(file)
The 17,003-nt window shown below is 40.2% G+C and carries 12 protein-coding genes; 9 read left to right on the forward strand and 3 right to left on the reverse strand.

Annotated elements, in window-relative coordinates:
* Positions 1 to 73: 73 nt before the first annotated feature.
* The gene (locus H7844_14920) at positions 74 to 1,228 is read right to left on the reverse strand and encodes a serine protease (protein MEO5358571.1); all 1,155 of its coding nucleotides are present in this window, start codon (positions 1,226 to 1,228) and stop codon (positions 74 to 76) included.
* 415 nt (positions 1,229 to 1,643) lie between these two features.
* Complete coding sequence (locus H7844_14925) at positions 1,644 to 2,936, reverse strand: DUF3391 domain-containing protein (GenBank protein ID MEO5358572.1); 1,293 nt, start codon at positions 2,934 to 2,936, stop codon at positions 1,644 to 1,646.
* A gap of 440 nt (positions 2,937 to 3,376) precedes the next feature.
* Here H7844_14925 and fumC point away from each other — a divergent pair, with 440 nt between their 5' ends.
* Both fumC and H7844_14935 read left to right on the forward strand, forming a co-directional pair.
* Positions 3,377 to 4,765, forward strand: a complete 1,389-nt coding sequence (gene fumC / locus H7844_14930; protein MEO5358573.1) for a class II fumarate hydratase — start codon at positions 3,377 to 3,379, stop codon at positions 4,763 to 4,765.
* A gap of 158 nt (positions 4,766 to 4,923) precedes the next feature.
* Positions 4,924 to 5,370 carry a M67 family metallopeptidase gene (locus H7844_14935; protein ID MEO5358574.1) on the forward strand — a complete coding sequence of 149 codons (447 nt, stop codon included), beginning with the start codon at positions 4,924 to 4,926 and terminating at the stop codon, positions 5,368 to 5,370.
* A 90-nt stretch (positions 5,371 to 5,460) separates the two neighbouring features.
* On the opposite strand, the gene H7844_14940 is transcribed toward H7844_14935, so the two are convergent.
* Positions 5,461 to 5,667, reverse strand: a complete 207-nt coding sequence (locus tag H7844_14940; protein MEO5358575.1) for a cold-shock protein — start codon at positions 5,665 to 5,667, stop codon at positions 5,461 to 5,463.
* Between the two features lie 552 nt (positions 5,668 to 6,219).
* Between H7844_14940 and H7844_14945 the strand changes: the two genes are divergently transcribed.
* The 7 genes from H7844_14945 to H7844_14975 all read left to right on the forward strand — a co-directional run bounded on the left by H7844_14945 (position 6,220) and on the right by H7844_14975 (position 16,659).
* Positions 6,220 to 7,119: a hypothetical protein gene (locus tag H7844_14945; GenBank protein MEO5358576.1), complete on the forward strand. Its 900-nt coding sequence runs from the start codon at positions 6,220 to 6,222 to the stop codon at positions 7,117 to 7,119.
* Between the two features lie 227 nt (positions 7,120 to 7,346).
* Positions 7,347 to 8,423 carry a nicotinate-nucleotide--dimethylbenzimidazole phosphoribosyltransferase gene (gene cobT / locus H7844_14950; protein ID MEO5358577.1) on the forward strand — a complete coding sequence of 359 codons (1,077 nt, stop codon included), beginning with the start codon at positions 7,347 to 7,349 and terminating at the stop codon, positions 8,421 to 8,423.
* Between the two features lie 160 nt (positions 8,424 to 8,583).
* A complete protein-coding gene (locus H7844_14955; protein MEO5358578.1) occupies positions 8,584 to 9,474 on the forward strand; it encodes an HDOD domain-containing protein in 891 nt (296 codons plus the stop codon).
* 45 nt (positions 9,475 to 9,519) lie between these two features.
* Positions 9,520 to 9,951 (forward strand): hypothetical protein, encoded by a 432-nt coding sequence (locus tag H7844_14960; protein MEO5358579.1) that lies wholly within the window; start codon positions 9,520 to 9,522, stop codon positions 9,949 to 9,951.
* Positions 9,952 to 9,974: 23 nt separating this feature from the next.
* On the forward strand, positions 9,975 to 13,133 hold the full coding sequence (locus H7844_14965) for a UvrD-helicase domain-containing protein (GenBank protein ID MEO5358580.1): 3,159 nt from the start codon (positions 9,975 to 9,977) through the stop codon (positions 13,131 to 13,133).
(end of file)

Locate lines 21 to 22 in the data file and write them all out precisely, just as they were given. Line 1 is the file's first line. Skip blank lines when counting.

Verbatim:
* Positions 7,347 to 8,423 carry a nicotinate-nucleotide--dimethylbenzimidazole phosphoribosyltransferase gene (gene cobT / locus H7844_14950; protein ID MEO5358577.1) on the forward strand — a complete coding sequence of 359 codons (1,077 nt, stop codon included), beginning with the start codon at positions 7,347 to 7,349 and terminating at the stop codon, positions 8,421 to 8,423.
* Between the two features lie 160 nt (positions 8,424 to 8,583).